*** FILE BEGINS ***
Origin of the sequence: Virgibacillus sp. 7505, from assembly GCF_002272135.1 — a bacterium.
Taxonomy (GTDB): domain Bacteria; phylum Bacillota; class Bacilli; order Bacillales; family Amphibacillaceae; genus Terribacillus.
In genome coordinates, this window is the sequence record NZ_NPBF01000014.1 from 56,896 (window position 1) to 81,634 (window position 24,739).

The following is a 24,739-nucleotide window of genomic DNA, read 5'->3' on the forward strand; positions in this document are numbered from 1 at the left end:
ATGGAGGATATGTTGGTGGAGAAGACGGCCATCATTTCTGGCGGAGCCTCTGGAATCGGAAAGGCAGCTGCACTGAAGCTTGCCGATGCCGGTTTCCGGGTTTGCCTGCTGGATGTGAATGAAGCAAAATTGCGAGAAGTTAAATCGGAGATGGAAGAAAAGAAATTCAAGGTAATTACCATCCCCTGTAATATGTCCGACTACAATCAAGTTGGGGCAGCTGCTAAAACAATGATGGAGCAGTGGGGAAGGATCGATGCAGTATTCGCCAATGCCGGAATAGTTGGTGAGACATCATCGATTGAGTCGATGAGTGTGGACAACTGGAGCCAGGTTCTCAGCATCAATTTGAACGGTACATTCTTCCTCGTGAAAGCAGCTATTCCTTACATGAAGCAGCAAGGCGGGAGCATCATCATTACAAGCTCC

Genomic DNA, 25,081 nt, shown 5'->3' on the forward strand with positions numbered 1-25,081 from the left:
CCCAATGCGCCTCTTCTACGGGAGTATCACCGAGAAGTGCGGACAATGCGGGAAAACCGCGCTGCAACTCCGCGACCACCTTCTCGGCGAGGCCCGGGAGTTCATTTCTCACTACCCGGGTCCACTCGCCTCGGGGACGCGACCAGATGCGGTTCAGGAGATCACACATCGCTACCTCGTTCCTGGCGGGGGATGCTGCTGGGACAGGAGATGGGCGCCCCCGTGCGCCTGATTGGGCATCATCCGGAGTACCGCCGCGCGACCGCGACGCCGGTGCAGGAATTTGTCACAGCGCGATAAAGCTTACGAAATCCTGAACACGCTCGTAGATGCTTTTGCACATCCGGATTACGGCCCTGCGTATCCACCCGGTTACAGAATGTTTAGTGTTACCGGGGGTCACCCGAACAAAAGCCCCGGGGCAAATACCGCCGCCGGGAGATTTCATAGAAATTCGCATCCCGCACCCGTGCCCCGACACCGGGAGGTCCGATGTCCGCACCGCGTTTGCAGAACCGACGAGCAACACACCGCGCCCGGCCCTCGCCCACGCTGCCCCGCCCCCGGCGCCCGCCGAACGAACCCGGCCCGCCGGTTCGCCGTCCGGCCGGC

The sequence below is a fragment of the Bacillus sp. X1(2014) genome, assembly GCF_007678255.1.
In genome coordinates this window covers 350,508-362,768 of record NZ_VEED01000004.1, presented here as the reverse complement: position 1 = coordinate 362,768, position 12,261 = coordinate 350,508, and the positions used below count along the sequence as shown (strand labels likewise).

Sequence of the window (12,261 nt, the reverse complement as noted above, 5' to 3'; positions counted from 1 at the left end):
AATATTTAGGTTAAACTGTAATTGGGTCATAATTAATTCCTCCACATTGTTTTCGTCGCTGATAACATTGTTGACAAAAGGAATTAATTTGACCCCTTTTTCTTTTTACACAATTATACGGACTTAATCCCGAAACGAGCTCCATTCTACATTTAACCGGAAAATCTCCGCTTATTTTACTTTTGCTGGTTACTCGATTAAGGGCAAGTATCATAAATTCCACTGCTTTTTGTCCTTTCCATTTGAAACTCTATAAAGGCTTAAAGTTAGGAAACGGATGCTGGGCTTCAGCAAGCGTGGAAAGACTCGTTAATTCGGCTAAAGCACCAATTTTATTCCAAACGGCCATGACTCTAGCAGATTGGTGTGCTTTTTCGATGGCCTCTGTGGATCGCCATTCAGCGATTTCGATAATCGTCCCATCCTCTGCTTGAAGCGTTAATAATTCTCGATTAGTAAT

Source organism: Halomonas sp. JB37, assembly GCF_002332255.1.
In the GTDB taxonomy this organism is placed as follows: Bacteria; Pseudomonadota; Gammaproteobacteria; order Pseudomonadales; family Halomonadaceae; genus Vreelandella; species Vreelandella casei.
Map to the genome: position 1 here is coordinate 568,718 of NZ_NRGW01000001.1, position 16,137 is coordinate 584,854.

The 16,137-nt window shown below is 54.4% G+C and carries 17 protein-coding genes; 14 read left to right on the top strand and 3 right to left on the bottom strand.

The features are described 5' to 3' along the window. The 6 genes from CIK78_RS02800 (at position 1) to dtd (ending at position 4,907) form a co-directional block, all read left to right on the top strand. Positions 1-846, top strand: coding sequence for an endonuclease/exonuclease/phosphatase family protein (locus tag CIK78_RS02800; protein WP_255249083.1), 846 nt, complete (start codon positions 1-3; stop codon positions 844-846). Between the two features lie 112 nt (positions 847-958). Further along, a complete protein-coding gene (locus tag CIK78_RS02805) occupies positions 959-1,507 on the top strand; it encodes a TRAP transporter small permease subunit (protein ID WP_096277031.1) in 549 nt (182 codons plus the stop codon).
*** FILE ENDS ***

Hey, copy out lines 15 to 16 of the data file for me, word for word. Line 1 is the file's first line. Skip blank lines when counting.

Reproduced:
The 16,137-nt window shown below is 54.4% G+C and carries 17 protein-coding genes; 14 read left to right on the top strand and 3 right to left on the bottom strand.

The features are described 5' to 3' along the window. The 6 genes from CIK78_RS02800 (at position 1) to dtd (ending at position 4,907) form a co-directional block, all read left to right on the top strand. Positions 1-846, top strand: coding sequence for an endonuclease/exonuclease/phosphatase family protein (locus tag CIK78_RS02800; protein WP_255249083.1), 846 nt, complete (start codon positions 1-3; stop codon positions 844-846). Between the two features lie 112 nt (positions 847-958). Further along, a complete protein-coding gene (locus tag CIK78_RS02805) occupies positions 959-1,507 on the top strand; it encodes a TRAP transporter small permease subunit (protein ID WP_096277031.1) in 549 nt (182 codons plus the stop codon).